by the November presidential election, it was hard to believe that a second term was ever in doubt.

Source: PBS

Sunday, July 05, 2009

Palin's Investigations

I saw the whole 18 minutes on David Shuster, and if listen carefully, getting through the incoherence, a pattern becomes clear. Just as people say JFK's entire inaugural was about the Cold War, her entire press conference address was about the investigations of her going in on Alaska. From the opening lines to the end, the recurring theme was that because she was the GOP VP nominee, the national media and liberals have descended on Alaska and begun one fraudulent investigation after another, costing taxpyers millions. And the vultures won't stop until she quits, so she's leaving for the goood of Alasaka. Therefore, quitting in the face of numerous ethics investigations becomes an entirely selfless gesture on her part.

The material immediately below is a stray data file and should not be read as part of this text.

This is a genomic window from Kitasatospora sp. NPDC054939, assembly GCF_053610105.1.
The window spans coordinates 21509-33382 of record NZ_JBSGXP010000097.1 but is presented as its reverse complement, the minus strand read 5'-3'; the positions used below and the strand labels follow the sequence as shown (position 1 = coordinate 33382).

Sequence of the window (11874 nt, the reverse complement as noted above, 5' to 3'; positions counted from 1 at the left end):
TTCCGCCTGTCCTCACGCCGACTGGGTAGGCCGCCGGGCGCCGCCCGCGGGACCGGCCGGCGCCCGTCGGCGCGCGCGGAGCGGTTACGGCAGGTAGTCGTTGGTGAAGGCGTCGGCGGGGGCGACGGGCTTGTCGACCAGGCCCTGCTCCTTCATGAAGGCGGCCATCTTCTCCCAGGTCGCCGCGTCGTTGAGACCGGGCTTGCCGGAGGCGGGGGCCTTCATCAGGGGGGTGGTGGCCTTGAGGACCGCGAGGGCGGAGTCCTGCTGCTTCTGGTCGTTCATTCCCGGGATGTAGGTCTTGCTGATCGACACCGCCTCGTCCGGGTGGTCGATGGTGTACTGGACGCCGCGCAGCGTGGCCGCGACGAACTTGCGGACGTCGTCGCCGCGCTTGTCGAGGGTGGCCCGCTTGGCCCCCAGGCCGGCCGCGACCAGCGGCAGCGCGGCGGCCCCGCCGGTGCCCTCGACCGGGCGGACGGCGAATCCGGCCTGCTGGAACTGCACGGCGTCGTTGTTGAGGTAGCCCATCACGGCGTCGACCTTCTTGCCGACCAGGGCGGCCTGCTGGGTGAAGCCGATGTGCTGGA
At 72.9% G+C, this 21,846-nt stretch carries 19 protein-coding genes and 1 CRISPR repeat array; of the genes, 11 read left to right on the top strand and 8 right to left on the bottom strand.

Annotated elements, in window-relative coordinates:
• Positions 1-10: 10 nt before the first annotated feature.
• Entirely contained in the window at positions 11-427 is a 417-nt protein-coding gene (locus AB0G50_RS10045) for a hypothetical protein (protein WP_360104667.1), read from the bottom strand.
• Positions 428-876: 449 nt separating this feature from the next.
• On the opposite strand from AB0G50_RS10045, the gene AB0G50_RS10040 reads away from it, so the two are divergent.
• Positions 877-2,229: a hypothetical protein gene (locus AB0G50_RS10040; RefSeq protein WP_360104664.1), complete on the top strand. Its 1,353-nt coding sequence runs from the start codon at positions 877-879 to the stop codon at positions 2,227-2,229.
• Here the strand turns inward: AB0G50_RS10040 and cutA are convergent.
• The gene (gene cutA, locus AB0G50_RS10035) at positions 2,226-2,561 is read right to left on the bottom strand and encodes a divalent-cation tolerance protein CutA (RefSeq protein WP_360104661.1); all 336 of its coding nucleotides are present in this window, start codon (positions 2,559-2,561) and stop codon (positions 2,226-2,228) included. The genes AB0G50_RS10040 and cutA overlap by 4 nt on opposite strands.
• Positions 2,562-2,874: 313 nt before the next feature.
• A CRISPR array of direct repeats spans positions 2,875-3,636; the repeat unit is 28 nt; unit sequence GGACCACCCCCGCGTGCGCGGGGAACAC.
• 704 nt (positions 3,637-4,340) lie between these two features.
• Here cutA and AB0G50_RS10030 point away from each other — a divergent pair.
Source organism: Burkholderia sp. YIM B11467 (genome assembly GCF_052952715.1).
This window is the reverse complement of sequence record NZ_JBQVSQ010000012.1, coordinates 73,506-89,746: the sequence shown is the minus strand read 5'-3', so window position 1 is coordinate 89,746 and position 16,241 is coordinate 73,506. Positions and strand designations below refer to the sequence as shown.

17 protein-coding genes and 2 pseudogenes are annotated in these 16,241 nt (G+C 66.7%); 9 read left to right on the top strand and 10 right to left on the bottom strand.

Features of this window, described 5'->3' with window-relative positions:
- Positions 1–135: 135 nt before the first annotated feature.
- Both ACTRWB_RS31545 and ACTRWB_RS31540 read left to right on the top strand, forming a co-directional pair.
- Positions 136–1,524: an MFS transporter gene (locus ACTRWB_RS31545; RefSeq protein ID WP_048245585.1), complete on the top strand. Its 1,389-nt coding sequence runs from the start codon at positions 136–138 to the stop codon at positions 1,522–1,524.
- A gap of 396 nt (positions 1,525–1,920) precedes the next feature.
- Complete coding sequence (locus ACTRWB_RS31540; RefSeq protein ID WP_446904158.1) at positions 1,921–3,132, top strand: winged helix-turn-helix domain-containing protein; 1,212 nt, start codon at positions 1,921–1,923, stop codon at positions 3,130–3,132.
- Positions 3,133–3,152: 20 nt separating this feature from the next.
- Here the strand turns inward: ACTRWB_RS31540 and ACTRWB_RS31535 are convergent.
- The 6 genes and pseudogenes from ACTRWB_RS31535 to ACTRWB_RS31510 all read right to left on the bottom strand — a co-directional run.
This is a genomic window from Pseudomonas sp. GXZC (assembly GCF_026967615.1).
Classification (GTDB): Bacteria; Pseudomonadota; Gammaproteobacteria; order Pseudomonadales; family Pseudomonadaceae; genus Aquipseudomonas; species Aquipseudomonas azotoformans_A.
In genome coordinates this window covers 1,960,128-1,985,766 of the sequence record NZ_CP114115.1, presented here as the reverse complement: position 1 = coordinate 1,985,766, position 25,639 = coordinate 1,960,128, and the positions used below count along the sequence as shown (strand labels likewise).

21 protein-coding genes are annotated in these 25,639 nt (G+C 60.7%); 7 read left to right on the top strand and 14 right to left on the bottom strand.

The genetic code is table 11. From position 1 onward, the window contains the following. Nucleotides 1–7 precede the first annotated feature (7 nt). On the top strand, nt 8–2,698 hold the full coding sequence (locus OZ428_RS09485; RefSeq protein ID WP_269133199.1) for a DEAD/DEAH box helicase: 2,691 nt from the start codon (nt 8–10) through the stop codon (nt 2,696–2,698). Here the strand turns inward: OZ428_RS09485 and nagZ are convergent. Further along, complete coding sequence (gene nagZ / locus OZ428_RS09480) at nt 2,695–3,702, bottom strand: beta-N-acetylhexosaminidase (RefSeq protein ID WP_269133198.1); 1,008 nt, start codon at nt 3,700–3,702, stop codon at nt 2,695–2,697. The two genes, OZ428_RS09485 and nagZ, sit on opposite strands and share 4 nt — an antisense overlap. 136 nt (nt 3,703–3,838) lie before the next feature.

Make of that what you will.

Wednesday, July 01, 2009


(AP) - ROME JUNE 30 -- A former CIA agent on trial for the alleged kidnapping of a Muslim cleric and terror suspect in Milan acknowledged in an interview published Tuesday that he had a role in the operation but insisted he was only following orders. Italy's Il Giornale daily published a rare interview with Robert Seldon Lady,
the CIA Milan station chief at the time of the 2003 disappearance of Egyptian cleric Osama Moustafa Hassan Nasr, also known as Abu Omar, from a street in the northern city. "I am not guilty. I am only responsible for following an order I received from my superiors,"
Lady was quoted as saying by Il Giornale:
"It was not a criminal act. It was a state affair."